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Facebook Doesn’t Care About Ethics, So Why Should You?

The internet nearly broke when researchers published a new study, “Experimental Evidence of Massive-scale Emotional Contagion through Social Networks.” Scientists, conducting a psychological experiment including approximately 700,000 Facebook users, manipulated news feeds to examine the effects of positive and negative posts. Researchers found that Facebook posts influence users’ moods; the general public and research community […]

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Stats, Stories, and Policy Design

In my last post, I mentioned Illinois’ new testing plan, which sets different testing standards based on student demographics including race and class. The policy oozes the flawed logic that has defined the accountability era: Statistics—and experimental and quasi-experimental studies, in particular—represent the gold standard of educational research. Before you either tune me in or […]

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Social Justice and Policy Design

A few weeks ago, I read about Illinois’ new testing plan. It includes a number of points. The most notable is the state’s decision to use different standards to measure achievement among student groups. By 2019, Illinois expects 85% of white students—compared to 73% of Latino students and 70% of black students—to pass the state […]

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Mentoring Graduate Students, Part 2

Discovery is central to graduate education. Students explore new ideas and challenge old beliefs. They practice complex skills and interact with an array of scholars. But, from reading a professor’s trenchant feedback to narrowing your dissertation focus, the process is not always glamorous. Here are a few resources to ease the journey: Purdue Owl APA […]

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Mentoring Graduate Students Part 1

I love Shakespeare. No. Wait. That’s not quite right. I really love Shakespeare. As an undergrad student, I read most of his plays and all of his sonnets. I visited the Folger Shakespeare Library. I studied literary criticisms. I enrolled in as many Brit Lit classes as possible. And, I constantly thought about his lines […]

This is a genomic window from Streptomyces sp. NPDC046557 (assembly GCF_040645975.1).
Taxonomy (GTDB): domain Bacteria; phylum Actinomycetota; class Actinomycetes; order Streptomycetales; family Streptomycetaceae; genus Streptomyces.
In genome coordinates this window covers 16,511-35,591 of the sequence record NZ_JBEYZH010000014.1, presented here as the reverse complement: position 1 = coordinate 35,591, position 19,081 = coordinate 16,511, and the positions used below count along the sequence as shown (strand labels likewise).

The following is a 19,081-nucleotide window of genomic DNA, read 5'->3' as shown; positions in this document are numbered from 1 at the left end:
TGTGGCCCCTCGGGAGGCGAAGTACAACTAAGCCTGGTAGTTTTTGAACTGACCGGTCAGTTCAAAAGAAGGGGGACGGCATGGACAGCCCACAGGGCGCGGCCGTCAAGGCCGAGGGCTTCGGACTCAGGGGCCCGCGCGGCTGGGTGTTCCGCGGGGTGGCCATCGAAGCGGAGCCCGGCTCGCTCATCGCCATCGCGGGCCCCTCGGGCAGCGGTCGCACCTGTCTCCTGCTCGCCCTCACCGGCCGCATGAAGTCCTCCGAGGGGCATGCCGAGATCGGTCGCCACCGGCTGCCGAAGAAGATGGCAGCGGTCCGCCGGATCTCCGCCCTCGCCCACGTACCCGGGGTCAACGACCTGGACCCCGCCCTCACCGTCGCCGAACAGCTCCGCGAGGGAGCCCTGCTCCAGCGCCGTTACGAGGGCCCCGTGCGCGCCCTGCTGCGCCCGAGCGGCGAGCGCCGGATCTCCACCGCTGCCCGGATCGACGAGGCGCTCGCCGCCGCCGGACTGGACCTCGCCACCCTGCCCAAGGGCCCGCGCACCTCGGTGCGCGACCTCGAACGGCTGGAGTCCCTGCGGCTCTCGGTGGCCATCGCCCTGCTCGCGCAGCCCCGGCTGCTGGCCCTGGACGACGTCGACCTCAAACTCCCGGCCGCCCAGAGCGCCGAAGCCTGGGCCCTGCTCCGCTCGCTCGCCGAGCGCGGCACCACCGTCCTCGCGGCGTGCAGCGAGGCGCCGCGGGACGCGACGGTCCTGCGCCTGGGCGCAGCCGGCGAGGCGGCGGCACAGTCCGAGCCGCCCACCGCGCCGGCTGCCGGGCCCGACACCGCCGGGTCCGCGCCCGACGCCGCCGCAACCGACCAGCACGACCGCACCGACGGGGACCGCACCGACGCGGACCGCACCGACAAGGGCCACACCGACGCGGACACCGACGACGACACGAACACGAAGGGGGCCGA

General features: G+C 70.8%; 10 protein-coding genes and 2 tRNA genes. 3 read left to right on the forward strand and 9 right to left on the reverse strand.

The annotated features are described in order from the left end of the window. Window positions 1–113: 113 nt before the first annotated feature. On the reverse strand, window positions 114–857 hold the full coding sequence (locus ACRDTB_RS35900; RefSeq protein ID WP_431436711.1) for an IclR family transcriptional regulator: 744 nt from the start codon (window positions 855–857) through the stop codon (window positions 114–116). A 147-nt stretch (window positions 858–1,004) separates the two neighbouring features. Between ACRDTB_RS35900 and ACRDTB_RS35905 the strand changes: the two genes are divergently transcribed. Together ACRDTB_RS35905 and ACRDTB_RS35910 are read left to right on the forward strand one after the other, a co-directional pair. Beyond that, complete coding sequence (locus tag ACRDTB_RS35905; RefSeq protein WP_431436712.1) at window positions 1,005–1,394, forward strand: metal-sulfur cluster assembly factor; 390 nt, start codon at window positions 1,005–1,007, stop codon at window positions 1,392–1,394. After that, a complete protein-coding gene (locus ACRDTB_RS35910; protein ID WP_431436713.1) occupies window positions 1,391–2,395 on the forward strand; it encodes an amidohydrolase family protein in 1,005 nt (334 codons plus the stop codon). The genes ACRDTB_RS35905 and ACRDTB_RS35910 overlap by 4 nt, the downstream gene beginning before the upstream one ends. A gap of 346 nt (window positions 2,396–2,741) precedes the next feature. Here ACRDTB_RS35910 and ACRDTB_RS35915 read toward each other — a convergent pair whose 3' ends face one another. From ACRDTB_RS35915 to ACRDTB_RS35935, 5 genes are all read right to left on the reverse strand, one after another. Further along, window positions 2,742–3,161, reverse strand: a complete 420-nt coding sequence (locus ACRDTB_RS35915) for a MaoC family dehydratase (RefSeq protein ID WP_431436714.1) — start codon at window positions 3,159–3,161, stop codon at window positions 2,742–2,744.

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Why Scholars Should Use Big and Little Data to Study Complex Issues

Last week, I read an article in the Chronicle about the growth of data-related graduate programs. Big data are big, both in scope and popularity. Large datasets require data analysts with specialized skills. As a result, universities are creating more and more graduate programs to address market demand. As colleges adjust to shrinking budgets and […]

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How Do Scholars Produce Policy Relevant Research?

As I mentioned in my last post, I was named as an Emerging Education Policy Scholar (EEPS). The program, a collaboration between The Thomas B. Fordham Institute and the American Enterprise Institute, provides the opportunity for young, policy-minded scholars to collaborate with and learn from a range of key policy players. Our first meeting took […]

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Sitting at Some New Tables in the Academic Cafeteria

As Murray Milner documents in Freaks, Geeks, and Cool Kids, teenagers often order themselves using status symbols. Take a stroll around a high school cafeteria. With few exceptions, students clump neatly into groups: cool kids, jocks, band geeks, drama nerds, emos (not to be confused with emus), and any number of other categories. Each group […]

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Rush to Relevance: Conducting Research to Improve Policy and Practice

“We need research to be more relevant” is a common clarion call in education. Most recently, John Easton, Director of IES, released a video for AERA in which he talks about different initiatives to improve relevancy. During one of my first Ph.D. courses, Bill asked us about the three major responsibilities of academics: research, teaching, […]

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Counting Progress with Semesters

Summer is a precarious time for scholars, young and old. During spring doldrums, when everything is most chaotic, summer becomes a hopeful respite. We long for more time to finish a few articles, grants, and all the other tasks we have delayed. It is a “tomorrow we will run faster, stretch out our arms farther” […]

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